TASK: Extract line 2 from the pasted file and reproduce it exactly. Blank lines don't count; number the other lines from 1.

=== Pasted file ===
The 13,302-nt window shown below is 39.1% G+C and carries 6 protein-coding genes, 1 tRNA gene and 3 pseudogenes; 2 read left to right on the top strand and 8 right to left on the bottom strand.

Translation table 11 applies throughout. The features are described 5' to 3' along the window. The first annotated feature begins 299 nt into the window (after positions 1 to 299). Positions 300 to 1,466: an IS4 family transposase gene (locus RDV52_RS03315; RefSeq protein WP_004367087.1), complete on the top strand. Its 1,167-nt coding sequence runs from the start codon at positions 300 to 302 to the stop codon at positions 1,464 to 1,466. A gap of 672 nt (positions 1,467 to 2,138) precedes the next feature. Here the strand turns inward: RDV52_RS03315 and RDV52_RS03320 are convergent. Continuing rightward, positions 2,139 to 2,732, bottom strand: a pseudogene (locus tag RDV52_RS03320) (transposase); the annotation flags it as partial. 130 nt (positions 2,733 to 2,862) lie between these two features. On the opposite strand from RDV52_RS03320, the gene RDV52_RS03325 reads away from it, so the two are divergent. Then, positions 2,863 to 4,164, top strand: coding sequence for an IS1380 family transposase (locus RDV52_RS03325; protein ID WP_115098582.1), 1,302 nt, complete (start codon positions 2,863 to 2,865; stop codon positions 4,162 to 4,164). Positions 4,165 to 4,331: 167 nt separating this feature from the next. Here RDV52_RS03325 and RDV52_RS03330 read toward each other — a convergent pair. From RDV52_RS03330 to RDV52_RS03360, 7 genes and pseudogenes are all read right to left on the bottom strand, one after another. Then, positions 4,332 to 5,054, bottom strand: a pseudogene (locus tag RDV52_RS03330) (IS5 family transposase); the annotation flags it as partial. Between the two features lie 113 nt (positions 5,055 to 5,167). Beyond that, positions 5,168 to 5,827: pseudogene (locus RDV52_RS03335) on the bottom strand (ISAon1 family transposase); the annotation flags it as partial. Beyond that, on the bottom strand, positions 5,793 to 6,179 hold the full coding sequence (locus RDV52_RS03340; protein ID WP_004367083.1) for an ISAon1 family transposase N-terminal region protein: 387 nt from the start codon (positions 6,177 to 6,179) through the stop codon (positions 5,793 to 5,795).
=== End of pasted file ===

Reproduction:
Translation table 11 applies throughout. The features are described 5' to 3' along the window. The first annotated feature begins 299 nt into the window (after positions 1 to 299). Positions 300 to 1,466: an IS4 family transposase gene (locus RDV52_RS03315; RefSeq protein WP_004367087.1), complete on the top strand. Its 1,167-nt coding sequence runs from the start codon at positions 300 to 302 to the stop codon at positions 1,464 to 1,466. A gap of 672 nt (positions 1,467 to 2,138) precedes the next feature. Here the strand turns inward: RDV52_RS03315 and RDV52_RS03320 are convergent. Continuing rightward, positions 2,139 to 2,732, bottom strand: a pseudogene (locus tag RDV52_RS03320) (transposase); the annotation flags it as partial. 130 nt (positions 2,733 to 2,862) lie between these two features. On the opposite strand from RDV52_RS03320, the gene RDV52_RS03325 reads away from it, so the two are divergent. Then, positions 2,863 to 4,164, top strand: coding sequence for an IS1380 family transposase (locus RDV52_RS03325; protein ID WP_115098582.1), 1,302 nt, complete (start codon positions 2,863 to 2,865; stop codon positions 4,162 to 4,164). Positions 4,165 to 4,331: 167 nt separating this feature from the next. Here RDV52_RS03325 and RDV52_RS03330 read toward each other — a convergent pair. From RDV52_RS03330 to RDV52_RS03360, 7 genes and pseudogenes are all read right to left on the bottom strand, one after another. Then, positions 4,332 to 5,054, bottom strand: a pseudogene (locus tag RDV52_RS03330) (IS5 family transposase); the annotation flags it as partial. Between the two features lie 113 nt (positions 5,055 to 5,167). Beyond that, positions 5,168 to 5,827: pseudogene (locus RDV52_RS03335) on the bottom strand (ISAon1 family transposase); the annotation flags it as partial. Beyond that, on the bottom strand, positions 5,793 to 6,179 hold the full coding sequence (locus RDV52_RS03340; protein ID WP_004367083.1) for an ISAon1 family transposase N-terminal region protein: 387 nt from the start codon (positions 6,177 to 6,179) through the stop codon (positions 5,793 to 5,795).